When I started writing Friendship Album, 1933, I anticipated doing a lot of research on quilts made during that period, but what’s surprised me is how much time I’ve spent learning about food. Cakes, mostly, but as our girls continue to meet every Wednesday their menus are expanding. Every time I come up with an idea for something to snack on, I have to find out if ladies who lunched in 1933 lunched on grilled cheese sandwiches or enjoyed a deviled egg or two for an appetizer.
I’ve found an invaluable resource in The Food Timeline: Popular American Decade Foods, Menus, Products & Party Planning Tips. Not only can you discover what sort of foods folks were eating during the decade of your choice, but you can learn about school lunches and nutrition, restaurants and modern kitchens.
One of the interesting things I’ve learned on the site is that the Great Depression wasn’t a time of food scarcity. You might buy chuck beef instead of sirloin to keep costs down, but both were available. Food costs in general were low, and local and private relief agencies did an excellent job of feeding the poor.
On a less serious note, you can look into what food brands were advertised in magazines any given year. For instance, if you opened up your June 1933 copy of Ladies’ Home Journal, you’d find ads for Sanka Coffee, Minute Tapioca, Kraft Velveeta cheese, Heinz Tomato Juice, Kraft Mayonnaise, and Cream of Wheat. If you’re interested in when certain brands were introduced to the American public, well, there’s a list for that, too. Much to my surprise, Fritos first appeared on the shelves in 1932, and Tootsie Pops were available even earlier, in 1931. I’d always assumed they were born in the 1960s, just like me.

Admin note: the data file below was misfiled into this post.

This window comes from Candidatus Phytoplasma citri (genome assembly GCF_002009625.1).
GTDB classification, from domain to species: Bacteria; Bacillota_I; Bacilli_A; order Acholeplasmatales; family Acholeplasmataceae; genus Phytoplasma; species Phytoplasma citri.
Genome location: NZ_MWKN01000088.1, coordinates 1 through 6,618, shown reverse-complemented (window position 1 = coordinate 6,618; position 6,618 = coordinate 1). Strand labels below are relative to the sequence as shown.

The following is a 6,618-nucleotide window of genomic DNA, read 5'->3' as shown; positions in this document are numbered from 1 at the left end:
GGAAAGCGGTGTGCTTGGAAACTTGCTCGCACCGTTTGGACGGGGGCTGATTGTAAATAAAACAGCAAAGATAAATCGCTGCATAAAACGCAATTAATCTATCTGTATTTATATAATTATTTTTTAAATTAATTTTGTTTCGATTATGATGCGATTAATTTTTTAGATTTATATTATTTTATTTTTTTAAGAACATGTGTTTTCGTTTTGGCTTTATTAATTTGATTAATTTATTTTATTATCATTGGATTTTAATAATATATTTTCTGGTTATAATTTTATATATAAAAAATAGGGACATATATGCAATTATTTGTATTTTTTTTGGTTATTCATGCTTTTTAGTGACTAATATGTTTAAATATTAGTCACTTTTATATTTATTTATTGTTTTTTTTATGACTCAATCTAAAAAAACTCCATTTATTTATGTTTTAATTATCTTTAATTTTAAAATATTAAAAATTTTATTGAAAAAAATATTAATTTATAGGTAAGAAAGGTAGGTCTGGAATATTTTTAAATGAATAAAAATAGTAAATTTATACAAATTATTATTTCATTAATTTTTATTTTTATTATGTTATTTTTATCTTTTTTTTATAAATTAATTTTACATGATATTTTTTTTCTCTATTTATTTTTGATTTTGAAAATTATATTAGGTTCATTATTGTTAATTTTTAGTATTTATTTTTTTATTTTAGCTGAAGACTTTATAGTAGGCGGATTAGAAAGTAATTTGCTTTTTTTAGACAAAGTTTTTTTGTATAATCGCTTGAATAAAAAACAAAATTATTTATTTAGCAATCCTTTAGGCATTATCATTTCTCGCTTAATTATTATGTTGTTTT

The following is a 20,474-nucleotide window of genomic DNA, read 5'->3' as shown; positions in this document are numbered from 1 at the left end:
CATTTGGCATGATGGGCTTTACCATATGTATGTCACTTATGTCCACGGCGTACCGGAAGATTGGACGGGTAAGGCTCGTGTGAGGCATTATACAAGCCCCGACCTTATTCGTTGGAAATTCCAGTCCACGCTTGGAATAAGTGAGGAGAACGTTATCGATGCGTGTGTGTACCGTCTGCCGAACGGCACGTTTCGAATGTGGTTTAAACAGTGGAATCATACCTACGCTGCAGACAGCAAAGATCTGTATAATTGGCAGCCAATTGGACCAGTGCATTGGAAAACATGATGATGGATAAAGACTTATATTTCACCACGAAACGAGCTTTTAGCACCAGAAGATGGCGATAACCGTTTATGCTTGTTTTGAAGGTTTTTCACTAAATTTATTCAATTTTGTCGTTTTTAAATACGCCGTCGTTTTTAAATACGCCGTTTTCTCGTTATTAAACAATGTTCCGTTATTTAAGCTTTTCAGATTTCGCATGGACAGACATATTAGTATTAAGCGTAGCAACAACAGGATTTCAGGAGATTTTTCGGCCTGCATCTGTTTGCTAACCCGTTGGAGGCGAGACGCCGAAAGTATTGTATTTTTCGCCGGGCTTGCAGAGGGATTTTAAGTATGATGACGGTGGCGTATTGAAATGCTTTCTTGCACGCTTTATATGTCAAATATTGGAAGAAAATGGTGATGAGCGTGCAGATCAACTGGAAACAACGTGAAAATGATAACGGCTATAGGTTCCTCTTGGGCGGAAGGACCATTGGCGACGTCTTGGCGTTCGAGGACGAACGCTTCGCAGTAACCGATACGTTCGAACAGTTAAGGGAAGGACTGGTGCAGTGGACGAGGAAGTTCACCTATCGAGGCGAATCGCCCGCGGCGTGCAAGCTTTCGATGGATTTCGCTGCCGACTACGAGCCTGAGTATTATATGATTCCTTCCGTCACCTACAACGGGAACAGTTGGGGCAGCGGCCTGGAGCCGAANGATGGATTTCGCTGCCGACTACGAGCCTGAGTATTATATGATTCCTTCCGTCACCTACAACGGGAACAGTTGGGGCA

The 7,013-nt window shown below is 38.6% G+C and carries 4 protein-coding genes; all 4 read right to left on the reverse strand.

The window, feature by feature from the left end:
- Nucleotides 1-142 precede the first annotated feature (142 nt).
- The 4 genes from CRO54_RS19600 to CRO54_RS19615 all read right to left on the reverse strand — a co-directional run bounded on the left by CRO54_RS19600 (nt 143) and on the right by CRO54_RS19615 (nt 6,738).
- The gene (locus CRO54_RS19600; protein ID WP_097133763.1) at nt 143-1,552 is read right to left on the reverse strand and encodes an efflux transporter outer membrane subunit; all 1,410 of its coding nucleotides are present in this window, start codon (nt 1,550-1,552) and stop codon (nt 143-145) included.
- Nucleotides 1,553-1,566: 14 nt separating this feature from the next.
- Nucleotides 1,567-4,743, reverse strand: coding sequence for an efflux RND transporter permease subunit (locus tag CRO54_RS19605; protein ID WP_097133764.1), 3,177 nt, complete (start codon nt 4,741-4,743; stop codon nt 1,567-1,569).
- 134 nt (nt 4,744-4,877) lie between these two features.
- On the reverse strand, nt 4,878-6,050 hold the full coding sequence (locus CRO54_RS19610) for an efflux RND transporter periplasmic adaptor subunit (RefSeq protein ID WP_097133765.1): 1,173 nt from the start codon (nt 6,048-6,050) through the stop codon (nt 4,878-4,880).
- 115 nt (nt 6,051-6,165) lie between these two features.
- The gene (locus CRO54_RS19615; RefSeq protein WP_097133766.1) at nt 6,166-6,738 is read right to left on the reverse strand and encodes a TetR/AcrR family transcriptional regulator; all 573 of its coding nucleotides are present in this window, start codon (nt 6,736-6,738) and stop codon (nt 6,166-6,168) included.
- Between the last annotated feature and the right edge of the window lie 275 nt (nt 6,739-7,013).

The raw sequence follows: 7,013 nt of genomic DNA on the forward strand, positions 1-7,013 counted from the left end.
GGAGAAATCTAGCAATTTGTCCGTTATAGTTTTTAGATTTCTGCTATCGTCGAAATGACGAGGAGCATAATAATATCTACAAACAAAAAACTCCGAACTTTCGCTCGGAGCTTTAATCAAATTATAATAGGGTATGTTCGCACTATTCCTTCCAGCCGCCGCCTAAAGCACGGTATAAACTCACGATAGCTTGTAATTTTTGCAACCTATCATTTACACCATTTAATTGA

I was hoping I’d find that the first chocolate chip cookie made its appearance in 1933, so I could share my favorite recipe on this blog. But almost every source I’ve come across says it was invented in 1938 by American chefs Ruth Graves Wakefield and Sue Brides. Disappointing! I promise if Friendship Album, 1933 has sequels, and one of them takes place in 1938, I’ll give you my recipe. But until then, my gingersnap recipe will have to do.
Now, the gingersnap is not an invention of the 1930s; in fact, its roots are in medieval times. However, it was an especially popular treat in Colonial America, and the 1920s and the 1930s saw a Colonial revival, which is one of the reasons quilt-making was so popular. I’m sure 1930s housewives made gingersnaps in their bright modern kitchens and felt like new age Martha Washingtons. Maybe in an upcoming scene in our story, we’ll see Bess making gingersnaps for her daughters (or perhaps a new friend? Hmmmm … what might be in store for Bess this week?)
My gingersnap cookie recipe was given to me by a lovely older woman named Betty, who was a member of St. Stephen’s Episcopal Church in Durham, NC. She must have made the cookies for coffee hour, and they were by far the best gingersnaps I’d ever eaten. A week after I told her how much I’d enjoyed them, she produced the recipe for me on two index cards stapled together, and I’ve been making those snaps ever since. P.S. I don’t sift, but this recipe card is how you know Betty was old school.
While I give Betty full credit for these wonderful cookies, I’m going to give Bess the title. That’s just how we roll here in Fictionland!
BESS’S BEST 1933 GINGERSNAPS
2 cups Flour
1 tablespoon ginger
1 teaspoon cinnamon
1/2 teaspoon salt
3/4 cup Crisco
1 cup sugar
1 unbeaten egg
1/4 cup molasses
In a medium bowl, mix first four ingredients with a fork, making sure to combine well. In a large bowl, cream shortening, then add sugar gradually, creaming until well-blended. Beat in egg and molasses. Mix dry ingredients into creamed mixture and blend (Note: Betty’s directions say “Mix by Hand,” but I have to admit I mix everything in my mixer using the paddle attachment and the cookies still turn out great).
Form teaspoon-size balls of dough. and roll dough balls in pan of granulated sugar to cover entire surface. Place 2″ apart on an ungreased cookie sheet. Bake at 350 degrees for 12-15 minutes or until tops are slightly round, cracked and lightly browned. Remove from sheet and cool on a cooling rack.